So it no surprise whatsoever that Sarah Brightman and her ilk can walk into a studio, put together a few tracks with lush string arrangements and poetic lyrics, slap the word “classical” on the jewel case, and get away with it.
Maybe I’m being unfair. Classical music is a very broad, very intangible thing to define, and I suppose that the music being released today under the classical moniker IS classical, in the strictest since of the word, but it just makes me sad that people are being so thrown off by this watered down, popified, almost insulting brand of classical music, that they lump Brightman and Co. in the same category as Bach, Beethoven, and Brahms. Maybe I’m offended, on behalf of Bach, Beethoven, and Brahms, to see the grand tradition to which they so sublimely contributed come to such a dismal state of affairs.
And no WONDER they’re confused! I was listening along, and when I came to Track 7, Schwere Traume, my ears perked to the familiar strains of the fourth movement of Mahler’s Symphony No. 5 (Adagietto) – arguably one of the most beautiful orchestral moments in the repertoire. Some may find the idea of floating lyrics over this piece to be of questionable taste (at best), but I don’t have a problem with it. All she really did was double the melody with her voice, so… no harm, no foul… I guess. But, get this… at first, I couldn’t remember the name of the movement, even though I knew it was from Mahler No. 5, so I went to the liner notes to confirm, and… you won’t even believe it… there were some dudes listed as the composers. Seriously, it said, Composers: some dudes who are most certainly NOT Mahler. It might be silly to get bent out of shape over stuff like this, I know, and the Mahler symphonies are old enough to be public domain, but where do these guys get OFF taking credit for a movement from a Mahlerian Symphony? I mean… that takes a whole lot of nerve. And to think, people out there will open up that CD booklet looking for the composer of this amazing music and not see Mahler’s name! It’s tragic. There’s no excuse, in my opinion. What possible harm would it do to their credibility to list Mahler as the original composer? And why don’t they list themselves as arrangers like they’re supposed to? And why did they do the whole thing again a few tracks later when pretty much the entire Jupiter movement from The Planets suite goes by and there’s no mention of Gustav Holst in the printed material!? Mark me, dudes who take credit for great classical works… it only makes you look like a moron. ALWAYS CITE YOUR SOURCE!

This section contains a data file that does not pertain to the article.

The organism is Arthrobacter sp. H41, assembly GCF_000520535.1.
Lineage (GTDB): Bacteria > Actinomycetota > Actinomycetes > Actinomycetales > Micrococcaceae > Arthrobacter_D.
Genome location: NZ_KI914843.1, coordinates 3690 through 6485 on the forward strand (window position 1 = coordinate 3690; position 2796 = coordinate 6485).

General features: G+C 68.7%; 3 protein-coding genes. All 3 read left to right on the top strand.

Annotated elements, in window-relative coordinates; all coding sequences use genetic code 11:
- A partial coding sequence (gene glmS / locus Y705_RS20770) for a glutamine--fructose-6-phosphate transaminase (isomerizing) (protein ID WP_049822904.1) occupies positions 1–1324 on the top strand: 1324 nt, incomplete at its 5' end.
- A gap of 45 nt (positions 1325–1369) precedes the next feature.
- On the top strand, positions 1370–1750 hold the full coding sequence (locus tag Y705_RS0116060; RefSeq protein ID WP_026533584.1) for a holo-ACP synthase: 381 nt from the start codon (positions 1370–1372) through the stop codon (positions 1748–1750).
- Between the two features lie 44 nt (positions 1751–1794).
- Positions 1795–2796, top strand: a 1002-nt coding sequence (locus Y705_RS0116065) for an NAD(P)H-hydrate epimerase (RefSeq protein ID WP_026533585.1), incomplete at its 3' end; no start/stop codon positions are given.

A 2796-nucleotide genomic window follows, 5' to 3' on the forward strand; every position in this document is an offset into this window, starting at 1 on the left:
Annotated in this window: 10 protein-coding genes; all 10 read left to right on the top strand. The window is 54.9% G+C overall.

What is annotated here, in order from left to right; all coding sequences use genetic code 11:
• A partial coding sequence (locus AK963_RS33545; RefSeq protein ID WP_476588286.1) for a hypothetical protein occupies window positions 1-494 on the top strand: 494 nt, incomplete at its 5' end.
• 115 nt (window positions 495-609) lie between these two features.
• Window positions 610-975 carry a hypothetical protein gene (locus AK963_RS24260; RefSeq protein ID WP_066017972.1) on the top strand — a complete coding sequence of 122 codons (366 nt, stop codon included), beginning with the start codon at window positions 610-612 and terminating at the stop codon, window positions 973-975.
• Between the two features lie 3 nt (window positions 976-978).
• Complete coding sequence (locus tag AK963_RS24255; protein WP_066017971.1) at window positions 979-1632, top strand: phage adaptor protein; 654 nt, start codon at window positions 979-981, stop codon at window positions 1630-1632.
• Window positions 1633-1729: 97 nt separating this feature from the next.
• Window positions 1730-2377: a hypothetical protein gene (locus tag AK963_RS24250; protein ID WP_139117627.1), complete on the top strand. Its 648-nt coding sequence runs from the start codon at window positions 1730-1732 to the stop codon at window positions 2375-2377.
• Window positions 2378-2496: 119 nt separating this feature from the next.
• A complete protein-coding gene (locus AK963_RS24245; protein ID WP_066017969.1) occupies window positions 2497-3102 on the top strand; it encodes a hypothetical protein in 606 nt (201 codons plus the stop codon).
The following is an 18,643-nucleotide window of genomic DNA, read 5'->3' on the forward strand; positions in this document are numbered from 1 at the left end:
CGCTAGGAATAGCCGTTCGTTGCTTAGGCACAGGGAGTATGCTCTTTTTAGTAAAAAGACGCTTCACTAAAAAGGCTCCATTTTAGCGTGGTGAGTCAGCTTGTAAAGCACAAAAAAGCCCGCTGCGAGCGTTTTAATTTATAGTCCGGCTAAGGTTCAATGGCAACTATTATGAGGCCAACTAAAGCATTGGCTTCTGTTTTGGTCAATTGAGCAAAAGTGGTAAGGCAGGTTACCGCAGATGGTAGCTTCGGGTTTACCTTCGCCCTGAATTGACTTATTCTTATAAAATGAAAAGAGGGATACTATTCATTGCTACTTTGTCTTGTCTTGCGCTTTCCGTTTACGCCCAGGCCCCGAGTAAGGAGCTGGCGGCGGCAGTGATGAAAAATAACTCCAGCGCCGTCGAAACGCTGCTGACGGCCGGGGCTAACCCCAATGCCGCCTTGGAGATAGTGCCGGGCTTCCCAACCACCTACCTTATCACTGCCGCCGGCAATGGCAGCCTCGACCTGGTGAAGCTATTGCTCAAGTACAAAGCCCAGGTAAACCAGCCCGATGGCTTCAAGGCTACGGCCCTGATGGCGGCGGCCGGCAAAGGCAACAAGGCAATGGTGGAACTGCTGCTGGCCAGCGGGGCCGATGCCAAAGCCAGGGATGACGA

And just to confuse you, because I’m tricky like that: I really like Sarah Brightman’s new album. “What!?” you say? It’s actually very good… for what it is. Is it La Boheme at the Met? No way. Is it Bernstein and the New York Phil performing Tchaikovsky’s Symphony No. 6 (Pathetique)? Hell to the No. What it is, is a fairly good voice singing great melodies over lush arrangements. If Brightman released a CD of Schubert Lieder, I would probably hate it, because it would probably suck in all kinds of ways, so I have to give some credit to Brightman: girlfriend knows her limits. I’ve been rather hard on her through this post, and I’m starting to regret a little bit. It isn’t like she’s being dishonest or anything; she is officially labeled as a “crossover classical” or “operatic pop” artist, and I’m OK with those labels because they’re accurate. And as an aside, I love the crossover classical stuff because I love the mix of pop and classical, my two favorite kinds of music, and I’ll buy it and listen to it without shame. But it’s OK for me to feel that way because I know the difference, but I’m not confident that all of her fans do.
In efforts to conclude this bizarre and somewhat schizophrenic post, I’ll sum up by saying that I love Sarah Brightman for whom and what she is, but I don’t love the confusion she and her friends cause. I will still die on the inside when someone calls her music “classical”, and I will still cry on the outside when that same person hasn’t heard of Aida or Turandot. But I DO appreciate La Brightman, in all kinds of ways, and I hope she keeps singing decently-if-not-all-that-great for many years to come.